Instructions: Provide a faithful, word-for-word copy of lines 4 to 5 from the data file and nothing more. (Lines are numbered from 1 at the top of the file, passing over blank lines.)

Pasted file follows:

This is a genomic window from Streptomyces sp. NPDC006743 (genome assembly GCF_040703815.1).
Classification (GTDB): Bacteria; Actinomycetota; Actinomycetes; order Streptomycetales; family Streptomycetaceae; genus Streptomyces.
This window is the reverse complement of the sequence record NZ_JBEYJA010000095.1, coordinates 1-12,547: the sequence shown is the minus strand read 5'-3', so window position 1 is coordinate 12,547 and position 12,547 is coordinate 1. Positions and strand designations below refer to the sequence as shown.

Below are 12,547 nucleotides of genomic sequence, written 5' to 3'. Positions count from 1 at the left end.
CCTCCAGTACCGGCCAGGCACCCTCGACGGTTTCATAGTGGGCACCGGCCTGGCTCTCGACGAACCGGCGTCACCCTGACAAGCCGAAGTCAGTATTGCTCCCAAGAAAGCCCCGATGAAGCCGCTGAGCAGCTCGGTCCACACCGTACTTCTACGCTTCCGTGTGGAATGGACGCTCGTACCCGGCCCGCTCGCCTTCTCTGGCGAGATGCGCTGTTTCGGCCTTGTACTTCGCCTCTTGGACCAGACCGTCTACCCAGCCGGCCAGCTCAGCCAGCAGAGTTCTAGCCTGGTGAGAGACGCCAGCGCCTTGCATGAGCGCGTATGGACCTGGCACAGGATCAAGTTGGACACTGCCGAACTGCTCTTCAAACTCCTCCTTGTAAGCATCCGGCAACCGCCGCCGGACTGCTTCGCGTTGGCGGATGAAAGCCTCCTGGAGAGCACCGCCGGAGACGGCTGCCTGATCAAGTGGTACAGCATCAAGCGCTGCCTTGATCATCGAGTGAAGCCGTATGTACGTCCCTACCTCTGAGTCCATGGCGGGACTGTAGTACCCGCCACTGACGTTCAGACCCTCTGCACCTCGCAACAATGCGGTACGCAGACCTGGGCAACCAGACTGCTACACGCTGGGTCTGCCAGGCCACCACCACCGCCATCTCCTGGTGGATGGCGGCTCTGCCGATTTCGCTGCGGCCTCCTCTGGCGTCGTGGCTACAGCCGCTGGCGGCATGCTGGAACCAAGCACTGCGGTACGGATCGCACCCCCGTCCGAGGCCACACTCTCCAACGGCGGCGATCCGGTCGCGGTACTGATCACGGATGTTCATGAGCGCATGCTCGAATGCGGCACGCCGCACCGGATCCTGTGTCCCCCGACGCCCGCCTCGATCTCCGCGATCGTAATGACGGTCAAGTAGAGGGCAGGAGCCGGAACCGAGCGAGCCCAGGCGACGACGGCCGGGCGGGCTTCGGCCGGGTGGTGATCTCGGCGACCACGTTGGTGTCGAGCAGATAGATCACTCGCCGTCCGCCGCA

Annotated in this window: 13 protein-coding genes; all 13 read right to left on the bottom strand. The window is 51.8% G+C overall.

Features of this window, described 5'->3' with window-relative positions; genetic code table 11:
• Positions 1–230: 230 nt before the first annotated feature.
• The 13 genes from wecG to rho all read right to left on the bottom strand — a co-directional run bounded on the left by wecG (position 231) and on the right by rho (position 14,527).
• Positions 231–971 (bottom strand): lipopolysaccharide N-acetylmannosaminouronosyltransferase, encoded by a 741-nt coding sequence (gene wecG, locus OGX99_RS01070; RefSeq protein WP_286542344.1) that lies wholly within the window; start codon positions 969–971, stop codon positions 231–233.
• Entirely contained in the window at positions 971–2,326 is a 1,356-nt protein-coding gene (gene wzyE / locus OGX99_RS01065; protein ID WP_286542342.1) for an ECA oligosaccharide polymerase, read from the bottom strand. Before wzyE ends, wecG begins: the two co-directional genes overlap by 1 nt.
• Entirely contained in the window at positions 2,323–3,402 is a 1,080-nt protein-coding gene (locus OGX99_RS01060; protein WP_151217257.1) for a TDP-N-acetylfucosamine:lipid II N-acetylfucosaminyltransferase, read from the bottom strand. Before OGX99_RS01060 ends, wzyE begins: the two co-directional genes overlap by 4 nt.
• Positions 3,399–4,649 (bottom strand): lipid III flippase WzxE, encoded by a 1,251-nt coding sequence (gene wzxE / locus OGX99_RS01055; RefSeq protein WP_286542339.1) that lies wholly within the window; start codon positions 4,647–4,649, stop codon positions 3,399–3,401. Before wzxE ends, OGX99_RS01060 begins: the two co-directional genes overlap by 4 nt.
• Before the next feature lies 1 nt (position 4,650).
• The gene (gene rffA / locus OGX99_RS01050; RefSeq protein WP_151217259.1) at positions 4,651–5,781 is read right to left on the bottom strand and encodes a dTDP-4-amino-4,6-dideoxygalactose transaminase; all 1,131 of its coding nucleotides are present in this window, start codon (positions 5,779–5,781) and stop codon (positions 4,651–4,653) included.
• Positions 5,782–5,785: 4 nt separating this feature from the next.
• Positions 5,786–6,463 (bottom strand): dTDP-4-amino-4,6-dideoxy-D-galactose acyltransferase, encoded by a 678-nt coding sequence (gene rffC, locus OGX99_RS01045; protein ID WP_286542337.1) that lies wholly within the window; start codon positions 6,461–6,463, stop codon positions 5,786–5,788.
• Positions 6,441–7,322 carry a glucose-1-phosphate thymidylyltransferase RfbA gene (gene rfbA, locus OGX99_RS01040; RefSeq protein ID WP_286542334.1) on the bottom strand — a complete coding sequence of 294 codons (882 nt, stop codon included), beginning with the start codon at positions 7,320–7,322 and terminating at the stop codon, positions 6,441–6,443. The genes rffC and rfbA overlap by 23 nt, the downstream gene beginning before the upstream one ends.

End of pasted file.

Below are 12,547 nucleotides of genomic sequence, written 5' to 3'. Positions count from 1 at the left end.
CCTCCAGTACCGGCCAGGCACCCTCGACGGTTTCATAGTGGGCACCGGCCTGGCTCTCGACGAACCGGCGTCACCCTGACAAGCCGAAGTCAGTATTGCTCCCAAGAAAGCCCCGATGAAGCCGCTGAGCAGCTCGGTCCACACCGTACTTCTACGCTTCCGTGTGGAATGGACGCTCGTACCCGGCCCGCTCGCCTTCTCTGGCGAGATGCGCTGTTTCGGCCTTGTACTTCGCCTCTTGGACCAGACCGTCTACCCAGCCGGCCAGCTCAGCCAGCAGAGTTCTAGCCTGGTGAGAGACGCCAGCGCCTTGCATGAGCGCGTATGGACCTGGCACAGGATCAAGTTGGACACTGCCGAACTGCTCTTCAAACTCCTCCTTGTAAGCATCCGGCAACCGCCGCCGGACTGCTTCGCGTTGGCGGATGAAAGCCTCCTGGAGAGCACCGCCGGAGACGGCTGCCTGATCAAGTGGTACAGCATCAAGCGCTGCCTTGATCATCGAGTGAAGCCGTATGTACGTCCCTACCTCTGAGTCCATGGCGGGACTGTAGTACCCGCCACTGACGTTCAGACCCTCTGCACCTCGCAACAATGCGGTACGCAGACCTGGGCAACCAGACTGCTACACGCTGGGTCTGCCAGGCCACCACCACCGCCATCTCCTGGTGGATGGCGGCTCTGCCGATTTCGCTGCGGCCTCCTCTGGCGTCGTGGCTACAGCCGCTGGCGGCATGCTGGAACCAAGCACTGCGGTACGGATCGCACCCCCGTCCGAGGCCACACTCTCCAACGGCGGCGATCCGGTCGCGGTACTGATCACGGATGTTCATGAGCGCATGCTCGAATGCGGCACGCCGCACCGGATCCTGTGTCCCCCGACGCCCGCCTCGATCTCCGCGATCGTAATGACGGTCAAGTAGAGGGCAGGAGCCGGAACCGAGCGAGCCCAGGCGACGACGGCCGGGCGGGCTTCGGCCGGGTGGTGATCTCGGCGACCACGTTGGTGTCGAGCAGATAGATCACTCGCCGTCCGCCGCA